“Were you just at the mangroves? Did you see anything?” Jayaprakash said to the man.
The uncle just shook his head and after a short banter, the man cycled off to his next destination within the park.
“Uncle is one of the oldest and most tenured photographers… He helped me with a lot of my stories.”
Beyond the park, he’s made a couple of friends through his social media pages.
At times, when he’s at the park, some of his 40,900 Instagram followers would come up to him to say hi. Some would even buy him coffee and breakfast.
Once, a couple reached out to him through his Facebook page to tell him that they spotted some civet cats at their home and invited him to see them.
“It’s more accessible (in Singapore). It takes half an hour to get to another place to shoot.”
This is quite a change from his wildlife photography trips overseas before the pandemic. Scaling the Himalayan mountain range, Jayaprakash often felt like an “ant in this huge and massive landscape".
So switching to the Singaporean landscape, which is much more compact, was an eye-opening experience. But as Jayaprakash pointed out, even though it's smaller, the Singapore wildlife landscape has so much to offer.
“I was sweetly surprised by how much biodiversity there is, considering we have limited green space.”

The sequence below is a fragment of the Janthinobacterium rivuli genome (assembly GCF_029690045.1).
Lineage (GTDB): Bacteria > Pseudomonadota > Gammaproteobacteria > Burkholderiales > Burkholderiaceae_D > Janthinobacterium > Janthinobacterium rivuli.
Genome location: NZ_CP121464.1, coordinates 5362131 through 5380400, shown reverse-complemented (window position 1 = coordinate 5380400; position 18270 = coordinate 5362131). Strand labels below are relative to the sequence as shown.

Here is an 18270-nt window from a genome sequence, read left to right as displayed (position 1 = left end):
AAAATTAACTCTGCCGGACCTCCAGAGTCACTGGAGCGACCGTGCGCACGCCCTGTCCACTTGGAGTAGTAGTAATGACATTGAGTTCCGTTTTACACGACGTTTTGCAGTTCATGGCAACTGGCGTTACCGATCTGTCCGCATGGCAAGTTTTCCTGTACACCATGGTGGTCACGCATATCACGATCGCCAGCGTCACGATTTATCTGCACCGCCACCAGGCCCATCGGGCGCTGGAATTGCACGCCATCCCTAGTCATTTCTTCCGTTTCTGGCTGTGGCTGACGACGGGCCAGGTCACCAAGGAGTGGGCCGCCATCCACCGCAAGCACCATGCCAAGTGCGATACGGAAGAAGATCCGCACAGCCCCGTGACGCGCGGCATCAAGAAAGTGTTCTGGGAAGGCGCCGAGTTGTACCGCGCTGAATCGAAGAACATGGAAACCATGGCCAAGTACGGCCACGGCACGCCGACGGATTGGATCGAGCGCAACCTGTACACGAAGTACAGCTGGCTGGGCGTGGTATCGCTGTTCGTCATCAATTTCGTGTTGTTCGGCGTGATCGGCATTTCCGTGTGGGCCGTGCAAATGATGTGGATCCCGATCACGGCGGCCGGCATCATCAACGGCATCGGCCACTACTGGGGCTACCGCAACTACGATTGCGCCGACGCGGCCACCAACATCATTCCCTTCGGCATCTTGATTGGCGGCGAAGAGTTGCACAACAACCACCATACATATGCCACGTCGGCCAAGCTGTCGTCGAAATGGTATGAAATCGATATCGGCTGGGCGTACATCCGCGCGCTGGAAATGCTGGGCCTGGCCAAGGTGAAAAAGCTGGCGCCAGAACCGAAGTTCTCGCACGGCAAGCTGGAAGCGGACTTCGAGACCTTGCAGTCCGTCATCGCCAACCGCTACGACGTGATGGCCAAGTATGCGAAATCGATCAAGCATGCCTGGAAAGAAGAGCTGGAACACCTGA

One thing he learned while being grounded in Singapore is “let go and start seeing more”.
There is a common perception that Singapore is boring, and lacking in what other places can offer.
But for Jayaprakash, being grounded in Singapore for the last two years has taught him one thing: Let go and start paying more attention to your surroundings. You'll be surprised at what you find.
Observing what's around him
“Was it possible for me to survive in a place like Singapore and do wildlife (photography)? I didn’t use to think so,” Jayaprakash said.
To him, the idea was “pretty bizarre”.
Like I said early, if you scrolled through his social media pages, you may not believe that these images and videos were taken right here, in a local park.
Yet, they are.
In his two-part series called “Residents of the Park | Singapore”, he shares a series of short stories on Pasir Ris Park and its wild residents.
Like many other parks in Singapore, Pasir Ris Park is located right by a residential estate. Even Jayaprakash himself lives a short five minutes away.
And as the sun came up midway through our expedition, more Pasir Ris residents started turning up for their morning stroll or run. Soon, the park was filled with people despite it being a weekday morning.
But even though many walk through the park every day, they miss out on all the amazing wildlife living in plain sight like a snake slithering on a tree or a family of birds right above them, said Jayaprakash.
“Most of us are highly preoccupied with work and due dates in our mind… Even with photography, (I would be) chasing shot after shot.”
As he said this, he stopped by a thicket and quietly whips out his camera to shoot a couple of butterflies fluttering in the sunlight.
“Once you start observing more, it makes you a better photographer, a better storyteller.”
And I believe that is a takeaway for anyone, in any occupation.
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Top images courtesy of Jayaprakash.